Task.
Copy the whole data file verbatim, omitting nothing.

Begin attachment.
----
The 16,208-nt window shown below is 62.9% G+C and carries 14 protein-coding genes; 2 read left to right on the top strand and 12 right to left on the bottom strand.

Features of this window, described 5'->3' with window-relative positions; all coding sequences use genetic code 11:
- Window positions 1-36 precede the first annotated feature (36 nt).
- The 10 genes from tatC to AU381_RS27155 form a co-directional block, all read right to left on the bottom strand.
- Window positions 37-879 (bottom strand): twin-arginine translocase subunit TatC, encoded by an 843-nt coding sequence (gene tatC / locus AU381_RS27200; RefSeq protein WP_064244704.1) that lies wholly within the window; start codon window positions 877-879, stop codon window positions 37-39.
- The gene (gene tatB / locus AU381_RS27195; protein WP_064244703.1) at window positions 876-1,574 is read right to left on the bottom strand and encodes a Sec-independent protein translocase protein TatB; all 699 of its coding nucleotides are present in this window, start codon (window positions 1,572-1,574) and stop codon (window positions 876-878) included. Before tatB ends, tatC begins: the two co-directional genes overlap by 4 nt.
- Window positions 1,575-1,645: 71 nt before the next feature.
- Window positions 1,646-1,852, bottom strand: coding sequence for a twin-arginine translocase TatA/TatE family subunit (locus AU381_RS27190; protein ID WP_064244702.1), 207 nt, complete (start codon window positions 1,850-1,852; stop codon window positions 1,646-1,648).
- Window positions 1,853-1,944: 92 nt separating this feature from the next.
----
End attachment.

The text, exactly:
The 16,208-nt window shown below is 62.9% G+C and carries 14 protein-coding genes; 2 read left to right on the top strand and 12 right to left on the bottom strand.

Features of this window, described 5'->3' with window-relative positions; all coding sequences use genetic code 11:
- Window positions 1-36 precede the first annotated feature (36 nt).
- The 10 genes from tatC to AU381_RS27155 form a co-directional block, all read right to left on the bottom strand.
- Window positions 37-879 (bottom strand): twin-arginine translocase subunit TatC, encoded by an 843-nt coding sequence (gene tatC / locus AU381_RS27200; RefSeq protein WP_064244704.1) that lies wholly within the window; start codon window positions 877-879, stop codon window positions 37-39.
- The gene (gene tatB / locus AU381_RS27195; protein WP_064244703.1) at window positions 876-1,574 is read right to left on the bottom strand and encodes a Sec-independent protein translocase protein TatB; all 699 of its coding nucleotides are present in this window, start codon (window positions 1,572-1,574) and stop codon (window positions 876-878) included. Before tatB ends, tatC begins: the two co-directional genes overlap by 4 nt.
- Window positions 1,575-1,645: 71 nt before the next feature.
- Window positions 1,646-1,852, bottom strand: coding sequence for a twin-arginine translocase TatA/TatE family subunit (locus AU381_RS27190; protein ID WP_064244702.1), 207 nt, complete (start codon window positions 1,850-1,852; stop codon window positions 1,646-1,648).
- Window positions 1,853-1,944: 92 nt separating this feature from the next.